Editorial: Stronger laws needed
Feb 26, 2014
Students at Pitt Community College had the opportunity on Tuesday to experience the effects drinking or texting have on one’s ability to drive a car. It’s good that the Save A Life Tour, which visited PCC, and other such initiatives place alcohol consumption and cellphone use in the same category of deadliness. The more those pervasive threats to public safety are denounced in the same breath, the better.
In the years since cellphone technology emerged, a growing list of lives cut short due to distracted driving has touched every community. Sadly, it was not until 2009 that the U.S. Department of Transportation began pushing for stronger laws and increased public awareness to combat the deadly consequences of distracted driving.
In North Carolina, all cellphone use (handheld and hands-free) is banned for bus drivers and all drivers younger than 18. Texting is against the law for all drivers in North Carolina.
The fact that those laws were not passed before 2009 is a reflection of how quickly this technology became ingrained in the culture and how slowly society has reacted to its potential danger. Convincing teens and young adults of the danger is especially difficult, and the cellphone habits of many older drivers are not helping.
Consider that today’s teenagers do not remember a time when it was not common to see a large percentage of automobile drivers moving through traffic with one hand on the wheel and the other holding a cellphone to an ear. By the time most of today’s teens become licensed drivers, they will be experts at texting, having spent years attached to a personal cellphone. Also consider that for drivers 15-19 years old involved in fatal crashes, 21 percent of the distracted drivers were distracted by the use of cellphones, according to the National Highway Transportation Safety Administration.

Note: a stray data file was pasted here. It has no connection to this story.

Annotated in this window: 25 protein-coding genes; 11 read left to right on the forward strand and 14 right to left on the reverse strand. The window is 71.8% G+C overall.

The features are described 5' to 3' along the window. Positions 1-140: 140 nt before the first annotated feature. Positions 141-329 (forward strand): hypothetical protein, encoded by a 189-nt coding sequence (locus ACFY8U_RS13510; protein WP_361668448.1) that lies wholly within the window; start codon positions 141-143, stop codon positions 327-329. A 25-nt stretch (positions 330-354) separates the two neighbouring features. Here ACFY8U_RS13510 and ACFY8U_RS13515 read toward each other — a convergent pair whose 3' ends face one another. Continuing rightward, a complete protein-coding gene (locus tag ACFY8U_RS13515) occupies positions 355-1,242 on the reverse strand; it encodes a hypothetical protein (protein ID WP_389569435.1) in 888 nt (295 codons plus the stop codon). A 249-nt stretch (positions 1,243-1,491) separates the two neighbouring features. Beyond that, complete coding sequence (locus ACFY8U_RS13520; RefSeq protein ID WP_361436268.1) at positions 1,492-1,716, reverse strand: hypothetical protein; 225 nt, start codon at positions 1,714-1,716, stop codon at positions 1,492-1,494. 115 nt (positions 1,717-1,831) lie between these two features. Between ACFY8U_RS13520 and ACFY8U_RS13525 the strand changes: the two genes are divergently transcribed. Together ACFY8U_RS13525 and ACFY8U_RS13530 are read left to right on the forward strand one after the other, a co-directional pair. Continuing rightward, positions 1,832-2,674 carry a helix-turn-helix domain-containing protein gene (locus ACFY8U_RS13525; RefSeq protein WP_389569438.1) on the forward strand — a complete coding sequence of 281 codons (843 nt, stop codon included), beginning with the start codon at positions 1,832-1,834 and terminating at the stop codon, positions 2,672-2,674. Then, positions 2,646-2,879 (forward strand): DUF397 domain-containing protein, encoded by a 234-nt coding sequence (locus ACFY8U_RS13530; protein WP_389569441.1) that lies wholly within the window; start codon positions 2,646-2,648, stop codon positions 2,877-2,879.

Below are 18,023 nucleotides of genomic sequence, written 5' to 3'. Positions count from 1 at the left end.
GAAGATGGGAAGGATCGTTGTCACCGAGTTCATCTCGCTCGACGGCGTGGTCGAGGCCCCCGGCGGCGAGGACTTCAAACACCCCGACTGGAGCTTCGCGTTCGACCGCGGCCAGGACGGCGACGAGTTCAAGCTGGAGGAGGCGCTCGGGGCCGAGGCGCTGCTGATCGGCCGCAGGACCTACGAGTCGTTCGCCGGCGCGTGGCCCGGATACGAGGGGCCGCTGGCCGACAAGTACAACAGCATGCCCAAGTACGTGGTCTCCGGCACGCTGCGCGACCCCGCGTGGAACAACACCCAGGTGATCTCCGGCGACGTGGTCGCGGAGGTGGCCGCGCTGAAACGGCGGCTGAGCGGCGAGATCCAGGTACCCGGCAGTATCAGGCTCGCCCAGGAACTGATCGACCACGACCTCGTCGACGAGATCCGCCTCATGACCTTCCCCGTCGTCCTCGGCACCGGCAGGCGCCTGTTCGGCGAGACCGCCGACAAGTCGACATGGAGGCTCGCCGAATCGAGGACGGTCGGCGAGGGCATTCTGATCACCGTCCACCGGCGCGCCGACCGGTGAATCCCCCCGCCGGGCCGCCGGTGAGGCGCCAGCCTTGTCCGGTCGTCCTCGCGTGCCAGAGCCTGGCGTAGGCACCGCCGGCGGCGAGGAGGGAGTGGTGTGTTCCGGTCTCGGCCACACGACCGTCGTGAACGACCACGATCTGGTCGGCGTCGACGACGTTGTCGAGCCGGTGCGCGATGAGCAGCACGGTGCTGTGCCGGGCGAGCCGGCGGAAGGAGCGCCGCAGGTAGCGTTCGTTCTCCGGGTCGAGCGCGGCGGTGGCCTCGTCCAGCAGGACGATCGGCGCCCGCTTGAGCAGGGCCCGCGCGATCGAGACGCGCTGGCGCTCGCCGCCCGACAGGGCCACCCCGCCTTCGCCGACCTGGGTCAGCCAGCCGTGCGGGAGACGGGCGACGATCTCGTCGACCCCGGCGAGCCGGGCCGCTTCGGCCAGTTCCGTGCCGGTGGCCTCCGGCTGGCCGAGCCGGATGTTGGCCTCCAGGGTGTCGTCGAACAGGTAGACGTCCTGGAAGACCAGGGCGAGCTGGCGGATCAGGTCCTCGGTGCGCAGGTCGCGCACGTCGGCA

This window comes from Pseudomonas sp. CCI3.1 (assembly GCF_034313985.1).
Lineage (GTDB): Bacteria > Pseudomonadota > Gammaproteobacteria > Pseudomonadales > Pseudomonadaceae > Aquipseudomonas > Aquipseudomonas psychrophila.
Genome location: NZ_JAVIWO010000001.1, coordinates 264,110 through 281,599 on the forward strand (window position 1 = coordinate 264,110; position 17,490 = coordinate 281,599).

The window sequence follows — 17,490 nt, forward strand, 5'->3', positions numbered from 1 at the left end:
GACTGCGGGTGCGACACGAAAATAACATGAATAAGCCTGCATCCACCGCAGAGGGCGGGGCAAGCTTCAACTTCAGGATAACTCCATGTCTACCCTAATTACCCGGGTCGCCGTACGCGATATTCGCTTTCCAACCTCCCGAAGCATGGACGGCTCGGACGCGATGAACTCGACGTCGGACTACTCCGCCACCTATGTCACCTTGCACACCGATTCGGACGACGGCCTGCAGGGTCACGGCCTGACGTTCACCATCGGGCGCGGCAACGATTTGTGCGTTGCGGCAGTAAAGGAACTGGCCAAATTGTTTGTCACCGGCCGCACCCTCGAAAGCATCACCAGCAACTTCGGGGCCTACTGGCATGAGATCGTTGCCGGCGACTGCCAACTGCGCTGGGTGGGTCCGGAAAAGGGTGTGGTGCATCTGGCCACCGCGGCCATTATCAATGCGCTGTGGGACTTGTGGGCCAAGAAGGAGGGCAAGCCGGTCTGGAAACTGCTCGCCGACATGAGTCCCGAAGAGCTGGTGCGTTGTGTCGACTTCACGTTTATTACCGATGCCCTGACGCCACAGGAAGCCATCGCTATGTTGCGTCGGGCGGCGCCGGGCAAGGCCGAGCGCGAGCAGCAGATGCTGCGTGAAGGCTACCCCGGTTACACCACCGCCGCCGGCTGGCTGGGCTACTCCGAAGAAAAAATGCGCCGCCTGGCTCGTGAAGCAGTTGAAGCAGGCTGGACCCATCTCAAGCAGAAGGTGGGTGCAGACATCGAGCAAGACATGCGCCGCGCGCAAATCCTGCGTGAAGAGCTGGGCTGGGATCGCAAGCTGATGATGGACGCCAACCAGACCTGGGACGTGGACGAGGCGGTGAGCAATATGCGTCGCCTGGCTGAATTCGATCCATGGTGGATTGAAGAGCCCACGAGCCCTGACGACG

Despite new laws and awareness campaigns, too many young “texting experts” will believe they can safely text behind the wheel.
A young man helping conduct the Save A Life campaign at PCC told The Daily Reflector he was inspired to do so after recently losing a friend who died in a car crash because she was texting while driving. The man said the tragic loss caused him to stop using his cellphone behind the wheel and begin working to influence other young drivers to do the same.
At this stage in the history of cellphone technology, no one should have to lose a loved one before reality sets in regarding the clear and present dangers. Unfortunately, some drivers who continue ignoring the danger will become part of the distracted-driving statistics that eventully will result in stronger laws.